Hertz is the unit that indicates the number of vibrations or cycles per hour (vph), often abbreviated to hertz (Hz) and named after the German physicist Heinrich Rudolf Hertz. The vibration frequency of watches is often indicated in vibrations (referred to as A/h), but also in Hertz.
A mechanical watch has a balance wheel that swings and one swing equals one vibration. One vibration is one-half of an oscillation. If the balance spring swings to one side, clockwise or counter-clockwise, then it is called a vibration. If the balance spring swings two times, clockwise then counter-clockwise, then it is called an oscillation.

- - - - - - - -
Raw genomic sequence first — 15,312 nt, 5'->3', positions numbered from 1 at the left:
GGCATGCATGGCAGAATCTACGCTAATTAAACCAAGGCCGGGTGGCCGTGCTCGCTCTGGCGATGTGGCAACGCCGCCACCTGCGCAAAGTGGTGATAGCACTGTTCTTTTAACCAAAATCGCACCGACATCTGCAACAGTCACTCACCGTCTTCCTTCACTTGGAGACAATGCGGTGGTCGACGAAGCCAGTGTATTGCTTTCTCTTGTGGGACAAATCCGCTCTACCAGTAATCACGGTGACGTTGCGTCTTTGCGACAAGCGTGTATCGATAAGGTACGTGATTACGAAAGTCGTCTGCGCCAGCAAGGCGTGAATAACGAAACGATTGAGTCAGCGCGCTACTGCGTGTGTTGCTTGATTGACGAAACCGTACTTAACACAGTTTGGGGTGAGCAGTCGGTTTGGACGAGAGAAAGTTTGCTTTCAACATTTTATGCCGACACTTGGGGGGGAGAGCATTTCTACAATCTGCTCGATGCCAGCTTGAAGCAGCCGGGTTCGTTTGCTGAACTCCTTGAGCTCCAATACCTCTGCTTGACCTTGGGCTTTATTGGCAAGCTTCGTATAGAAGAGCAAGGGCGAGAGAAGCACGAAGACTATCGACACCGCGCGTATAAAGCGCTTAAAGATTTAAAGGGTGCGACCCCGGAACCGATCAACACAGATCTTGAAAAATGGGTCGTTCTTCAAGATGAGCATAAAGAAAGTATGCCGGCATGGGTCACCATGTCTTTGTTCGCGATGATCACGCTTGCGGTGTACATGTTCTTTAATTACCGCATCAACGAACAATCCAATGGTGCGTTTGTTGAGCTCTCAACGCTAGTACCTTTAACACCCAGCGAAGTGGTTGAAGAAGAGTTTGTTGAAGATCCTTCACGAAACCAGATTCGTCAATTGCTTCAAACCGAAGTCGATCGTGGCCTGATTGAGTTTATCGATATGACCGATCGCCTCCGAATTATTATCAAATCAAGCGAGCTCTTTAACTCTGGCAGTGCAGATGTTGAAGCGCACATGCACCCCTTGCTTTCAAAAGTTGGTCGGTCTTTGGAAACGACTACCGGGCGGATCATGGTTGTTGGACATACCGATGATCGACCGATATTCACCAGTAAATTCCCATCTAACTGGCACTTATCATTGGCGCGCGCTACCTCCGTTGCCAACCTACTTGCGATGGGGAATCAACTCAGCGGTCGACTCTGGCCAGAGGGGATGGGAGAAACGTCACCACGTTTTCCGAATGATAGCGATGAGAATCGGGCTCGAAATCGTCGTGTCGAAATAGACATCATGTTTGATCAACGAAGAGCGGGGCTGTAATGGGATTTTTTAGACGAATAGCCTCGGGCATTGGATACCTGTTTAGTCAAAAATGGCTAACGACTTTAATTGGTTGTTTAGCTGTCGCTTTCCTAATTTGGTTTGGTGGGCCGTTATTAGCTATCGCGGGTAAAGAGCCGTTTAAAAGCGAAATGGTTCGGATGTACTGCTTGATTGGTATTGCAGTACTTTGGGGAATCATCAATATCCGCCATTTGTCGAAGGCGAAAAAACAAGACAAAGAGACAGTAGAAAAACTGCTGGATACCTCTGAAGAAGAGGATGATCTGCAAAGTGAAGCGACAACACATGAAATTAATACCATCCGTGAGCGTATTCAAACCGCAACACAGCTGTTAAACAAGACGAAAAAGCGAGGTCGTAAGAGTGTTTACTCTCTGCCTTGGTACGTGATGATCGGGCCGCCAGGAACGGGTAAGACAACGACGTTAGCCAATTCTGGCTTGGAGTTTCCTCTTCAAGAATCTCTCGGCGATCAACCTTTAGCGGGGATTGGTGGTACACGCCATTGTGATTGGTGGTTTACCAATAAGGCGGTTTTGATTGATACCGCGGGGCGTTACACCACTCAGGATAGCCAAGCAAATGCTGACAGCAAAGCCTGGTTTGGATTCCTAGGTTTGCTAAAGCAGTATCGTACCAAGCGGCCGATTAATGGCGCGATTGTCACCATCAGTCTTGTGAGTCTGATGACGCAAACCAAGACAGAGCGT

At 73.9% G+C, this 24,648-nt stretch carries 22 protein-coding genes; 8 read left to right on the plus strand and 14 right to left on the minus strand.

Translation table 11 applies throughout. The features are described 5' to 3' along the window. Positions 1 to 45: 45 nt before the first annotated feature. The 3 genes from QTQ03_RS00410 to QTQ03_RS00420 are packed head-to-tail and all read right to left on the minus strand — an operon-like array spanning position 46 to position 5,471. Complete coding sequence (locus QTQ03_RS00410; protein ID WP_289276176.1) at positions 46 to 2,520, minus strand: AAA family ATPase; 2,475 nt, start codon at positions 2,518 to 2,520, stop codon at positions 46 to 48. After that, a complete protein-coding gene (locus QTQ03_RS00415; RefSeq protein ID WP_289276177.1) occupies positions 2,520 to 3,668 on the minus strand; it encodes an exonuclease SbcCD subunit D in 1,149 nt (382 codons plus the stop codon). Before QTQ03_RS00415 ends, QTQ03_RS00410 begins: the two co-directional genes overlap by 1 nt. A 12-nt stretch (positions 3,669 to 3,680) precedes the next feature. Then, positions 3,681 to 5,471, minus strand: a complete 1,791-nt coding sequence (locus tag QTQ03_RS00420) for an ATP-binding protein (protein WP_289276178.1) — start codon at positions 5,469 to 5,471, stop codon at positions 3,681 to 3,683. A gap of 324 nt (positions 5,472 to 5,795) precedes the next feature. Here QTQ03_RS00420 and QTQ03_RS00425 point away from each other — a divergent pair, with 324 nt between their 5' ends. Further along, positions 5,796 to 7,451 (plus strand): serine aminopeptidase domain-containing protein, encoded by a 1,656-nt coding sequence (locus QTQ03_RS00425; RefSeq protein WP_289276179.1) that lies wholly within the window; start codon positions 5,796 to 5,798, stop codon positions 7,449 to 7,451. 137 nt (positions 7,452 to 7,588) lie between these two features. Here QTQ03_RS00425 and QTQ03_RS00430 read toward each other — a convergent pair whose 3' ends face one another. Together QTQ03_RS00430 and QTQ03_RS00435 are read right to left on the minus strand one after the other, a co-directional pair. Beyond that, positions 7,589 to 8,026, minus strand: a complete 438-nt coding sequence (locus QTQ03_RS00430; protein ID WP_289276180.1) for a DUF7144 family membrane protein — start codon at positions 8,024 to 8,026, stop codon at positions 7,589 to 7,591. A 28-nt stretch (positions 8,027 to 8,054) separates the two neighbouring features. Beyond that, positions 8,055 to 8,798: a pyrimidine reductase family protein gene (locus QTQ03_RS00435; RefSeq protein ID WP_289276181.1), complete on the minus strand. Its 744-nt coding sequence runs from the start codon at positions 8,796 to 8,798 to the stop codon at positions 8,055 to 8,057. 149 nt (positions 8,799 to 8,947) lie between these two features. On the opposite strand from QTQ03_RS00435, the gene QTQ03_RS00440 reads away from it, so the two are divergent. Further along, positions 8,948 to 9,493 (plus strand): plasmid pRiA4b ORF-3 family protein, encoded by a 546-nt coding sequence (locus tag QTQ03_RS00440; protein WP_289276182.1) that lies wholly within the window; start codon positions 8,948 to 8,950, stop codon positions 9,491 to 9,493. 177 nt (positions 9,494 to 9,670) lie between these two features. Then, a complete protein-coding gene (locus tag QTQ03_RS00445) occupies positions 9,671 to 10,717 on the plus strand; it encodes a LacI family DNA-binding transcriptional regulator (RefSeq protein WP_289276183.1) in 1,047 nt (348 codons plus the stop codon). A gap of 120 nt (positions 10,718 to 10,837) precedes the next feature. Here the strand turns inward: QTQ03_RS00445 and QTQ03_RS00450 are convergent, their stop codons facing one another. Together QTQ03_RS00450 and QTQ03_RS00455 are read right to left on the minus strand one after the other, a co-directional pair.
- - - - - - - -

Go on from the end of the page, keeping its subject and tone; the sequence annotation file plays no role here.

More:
Most wrist watches nowadays have a frequency of 2.5 Hz (21,600 vibrations per hour), 4Hz (28,800 vibrations) or 5Hz (36,000 vibrations per hour). The frequency in Hertz is the number of oscillations per second. So most mechanical wrist watches have 4 oscillations per second. And if you double the number of oscillations per second, you will get the number of semi-oscillations. When you multiply that number by 3600 (number of seconds in one hour) you will get the vph or A/h.